In passing the details on the statewide manual recounts to Mr. Krugman and Ms. Collins Monday, Aug. 29, I urged them to run a formal correction to clear up the whole tangle.  “My first reaction,” Mr. Krugman responded by e-mail, “is that we’re really down to small points, which have no bearing on the original point of my remark about recounts—which was, after all, that the election was so close that even modest vote suppression was crucial.” As for Mr. Bush winning one of the six recounts done by the other news media consortium, Mr. Krugman said in another e-mail, “I thought that was a minor detail—frankly I can’t believe that anyone really thinks it’s important….”

        Ironically, Mr. Krugman can make—and has made—a case that he was misled by the Miami Herald’s failure to detect and correct an omission in its April 4, 2001, article on the recounts conducted by its consortium.  That article, which inadvertently omitted the results of one scenario that Mr. Bush won, made it appear that two had gone to Mr. Gore and only one to his opponent.  Former Miami Herald editors who handled the article said they can’t explain the omission or why the same writer’s shorter version disseminated by the parent company’s wire service covered all four scenarios.  The wire story appeared in The Washington Post and other newspapers on April 4.

        But if the Miami Herald. had caught and corrected its omission back in 2001, Mr. Krugman might have been spared at least some of the tangle in which he finds himself now.  One would think that possibility would give him some appreciation for what a formal correction could mean to readers of his column.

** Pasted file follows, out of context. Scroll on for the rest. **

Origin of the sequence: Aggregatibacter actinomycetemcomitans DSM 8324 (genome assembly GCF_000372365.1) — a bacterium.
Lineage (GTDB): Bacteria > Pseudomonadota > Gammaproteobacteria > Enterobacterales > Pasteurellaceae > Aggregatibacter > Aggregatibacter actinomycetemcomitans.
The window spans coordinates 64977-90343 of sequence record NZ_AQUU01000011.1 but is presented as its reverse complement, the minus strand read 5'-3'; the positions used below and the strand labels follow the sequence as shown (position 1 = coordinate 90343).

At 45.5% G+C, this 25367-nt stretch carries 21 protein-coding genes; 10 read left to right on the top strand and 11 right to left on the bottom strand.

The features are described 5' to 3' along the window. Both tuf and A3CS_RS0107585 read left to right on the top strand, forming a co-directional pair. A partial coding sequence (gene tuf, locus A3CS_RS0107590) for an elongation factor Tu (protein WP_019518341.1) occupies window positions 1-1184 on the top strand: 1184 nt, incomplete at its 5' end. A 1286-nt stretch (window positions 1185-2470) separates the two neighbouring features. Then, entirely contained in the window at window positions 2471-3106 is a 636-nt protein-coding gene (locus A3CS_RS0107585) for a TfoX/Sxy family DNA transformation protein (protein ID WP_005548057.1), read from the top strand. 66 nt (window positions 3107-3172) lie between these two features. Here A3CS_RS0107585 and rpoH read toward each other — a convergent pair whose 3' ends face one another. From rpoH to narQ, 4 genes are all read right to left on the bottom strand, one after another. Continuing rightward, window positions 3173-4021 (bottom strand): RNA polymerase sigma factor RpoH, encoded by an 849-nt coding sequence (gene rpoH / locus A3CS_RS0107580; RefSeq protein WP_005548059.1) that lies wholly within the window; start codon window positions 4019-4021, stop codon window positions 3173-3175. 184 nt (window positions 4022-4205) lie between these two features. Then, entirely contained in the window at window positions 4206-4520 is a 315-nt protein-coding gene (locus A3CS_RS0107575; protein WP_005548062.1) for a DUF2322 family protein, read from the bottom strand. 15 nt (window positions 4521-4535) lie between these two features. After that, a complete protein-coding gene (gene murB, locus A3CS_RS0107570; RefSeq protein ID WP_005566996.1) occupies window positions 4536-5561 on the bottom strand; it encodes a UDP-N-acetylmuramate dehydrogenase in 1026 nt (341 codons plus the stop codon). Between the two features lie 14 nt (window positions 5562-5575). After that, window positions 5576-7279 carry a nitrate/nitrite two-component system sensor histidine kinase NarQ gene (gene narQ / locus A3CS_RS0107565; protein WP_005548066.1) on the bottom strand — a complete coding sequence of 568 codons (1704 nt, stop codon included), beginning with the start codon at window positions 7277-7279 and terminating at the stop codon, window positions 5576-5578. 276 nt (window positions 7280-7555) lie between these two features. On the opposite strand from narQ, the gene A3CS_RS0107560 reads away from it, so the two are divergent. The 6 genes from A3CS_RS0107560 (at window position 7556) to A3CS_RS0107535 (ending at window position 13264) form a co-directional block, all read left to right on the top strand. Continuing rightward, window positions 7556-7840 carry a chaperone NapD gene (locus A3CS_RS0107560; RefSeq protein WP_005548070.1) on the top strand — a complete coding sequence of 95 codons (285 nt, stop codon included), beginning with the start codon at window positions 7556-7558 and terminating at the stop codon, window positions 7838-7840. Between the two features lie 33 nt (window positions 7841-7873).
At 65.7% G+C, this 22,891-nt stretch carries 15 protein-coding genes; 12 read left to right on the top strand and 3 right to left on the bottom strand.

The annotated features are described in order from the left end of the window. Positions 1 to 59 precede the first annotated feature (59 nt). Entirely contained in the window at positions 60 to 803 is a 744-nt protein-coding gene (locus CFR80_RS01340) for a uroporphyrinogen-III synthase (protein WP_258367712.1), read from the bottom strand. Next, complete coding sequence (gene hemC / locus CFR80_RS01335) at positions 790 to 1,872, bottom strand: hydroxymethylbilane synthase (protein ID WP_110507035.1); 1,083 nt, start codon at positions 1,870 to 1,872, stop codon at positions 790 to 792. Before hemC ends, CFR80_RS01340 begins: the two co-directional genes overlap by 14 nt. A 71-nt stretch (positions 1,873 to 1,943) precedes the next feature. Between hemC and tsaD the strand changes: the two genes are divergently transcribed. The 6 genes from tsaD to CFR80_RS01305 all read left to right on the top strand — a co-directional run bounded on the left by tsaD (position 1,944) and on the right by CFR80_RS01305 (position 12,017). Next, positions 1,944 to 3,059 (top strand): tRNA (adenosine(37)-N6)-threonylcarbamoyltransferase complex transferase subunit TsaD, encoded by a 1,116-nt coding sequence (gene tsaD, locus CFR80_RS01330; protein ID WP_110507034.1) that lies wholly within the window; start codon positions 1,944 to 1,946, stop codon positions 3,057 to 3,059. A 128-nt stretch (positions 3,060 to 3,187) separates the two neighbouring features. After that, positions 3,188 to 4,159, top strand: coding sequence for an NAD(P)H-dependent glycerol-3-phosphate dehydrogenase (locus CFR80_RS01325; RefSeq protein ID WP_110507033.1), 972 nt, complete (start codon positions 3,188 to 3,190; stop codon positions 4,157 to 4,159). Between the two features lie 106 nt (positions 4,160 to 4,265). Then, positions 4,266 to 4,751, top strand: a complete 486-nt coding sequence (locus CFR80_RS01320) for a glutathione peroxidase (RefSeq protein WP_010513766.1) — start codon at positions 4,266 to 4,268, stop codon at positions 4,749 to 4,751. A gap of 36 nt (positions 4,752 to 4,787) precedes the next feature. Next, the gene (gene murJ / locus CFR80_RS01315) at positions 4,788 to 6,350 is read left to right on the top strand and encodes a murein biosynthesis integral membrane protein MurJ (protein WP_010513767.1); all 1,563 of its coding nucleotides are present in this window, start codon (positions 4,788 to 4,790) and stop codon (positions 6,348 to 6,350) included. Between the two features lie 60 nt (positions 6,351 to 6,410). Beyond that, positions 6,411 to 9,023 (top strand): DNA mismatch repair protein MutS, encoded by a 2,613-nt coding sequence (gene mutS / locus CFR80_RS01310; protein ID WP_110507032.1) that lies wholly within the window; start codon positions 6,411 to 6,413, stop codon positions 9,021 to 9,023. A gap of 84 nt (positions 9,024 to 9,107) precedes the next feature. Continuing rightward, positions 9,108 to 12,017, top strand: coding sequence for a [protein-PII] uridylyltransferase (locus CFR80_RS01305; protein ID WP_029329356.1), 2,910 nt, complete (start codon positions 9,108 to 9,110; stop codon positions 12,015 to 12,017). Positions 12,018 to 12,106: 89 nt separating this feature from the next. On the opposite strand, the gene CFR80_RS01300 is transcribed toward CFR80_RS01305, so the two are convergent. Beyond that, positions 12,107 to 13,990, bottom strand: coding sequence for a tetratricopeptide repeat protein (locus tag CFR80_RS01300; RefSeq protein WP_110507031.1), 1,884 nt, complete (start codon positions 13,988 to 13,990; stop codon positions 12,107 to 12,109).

Story 2. Calame's twelfth column

bcalame - 10:43 AM ET September 16, 2005
Columnist Correction Policy Isn't Being Applied to Krugman

        An Op-Ed columnist for The New York Times who makes an error "is expected to promptly correct it in the column." That's the established policy of Gail Collins, editor of the editorial page.  Her written policy encourages "a uniform approach, with the correction made at the bottom of the piece."

        Two weeks have passed since my previous post spelled out the errors made by columnist Paul Krugman in writing about news media recounts of the 2000 Florida vote for president.  Mr. Krugman still hasn't been required to comply with the policy by publishing a formal correction.  Ms. Collins hasn't offered any explanation.

        As a result, readers of nytimes.com who simply search for "Krugman" won't find any indication that there are uncorrected errors in the columns the query turns up.  Nor will those who access Mr. Krugman's columns in an electronic database such as Nexis or Factiva.  Corrections would have been appended in all those places if Mr. Krugman had complied with Ms. Collins' policy and corrected the errors in his column in the print version of The Times.  (Essentially, to become part of the official archive of The Times, material has to have been published in the print paper.)

        All Mr. Krugman has offered so far is a faux correction.  Each Op-Ed columnist has a page in nytimes.com that includes his or her past columns and biographical information.  Mr. Krugman has been allowed to post a note on his page that acknowledges his initial error, but doesn't explain that his initial correction of that error was also wrong.  Since it hasn't been officially published, that posting doesn't cause the correction to be appended to any of the relevant columns.

        If the problem is that Mr. Krugman doesn't want to give up precious space in his column for a correction, there are alternatives.  Perhaps some space could be found elsewhere on the Op-Ed page so that readers—especially those using electronic versions of his pieces -- could get the accurate information they deserve.

        A bottom-line question: Does a corrections policy not enforced damage The Times's credibility more than having no policy at all?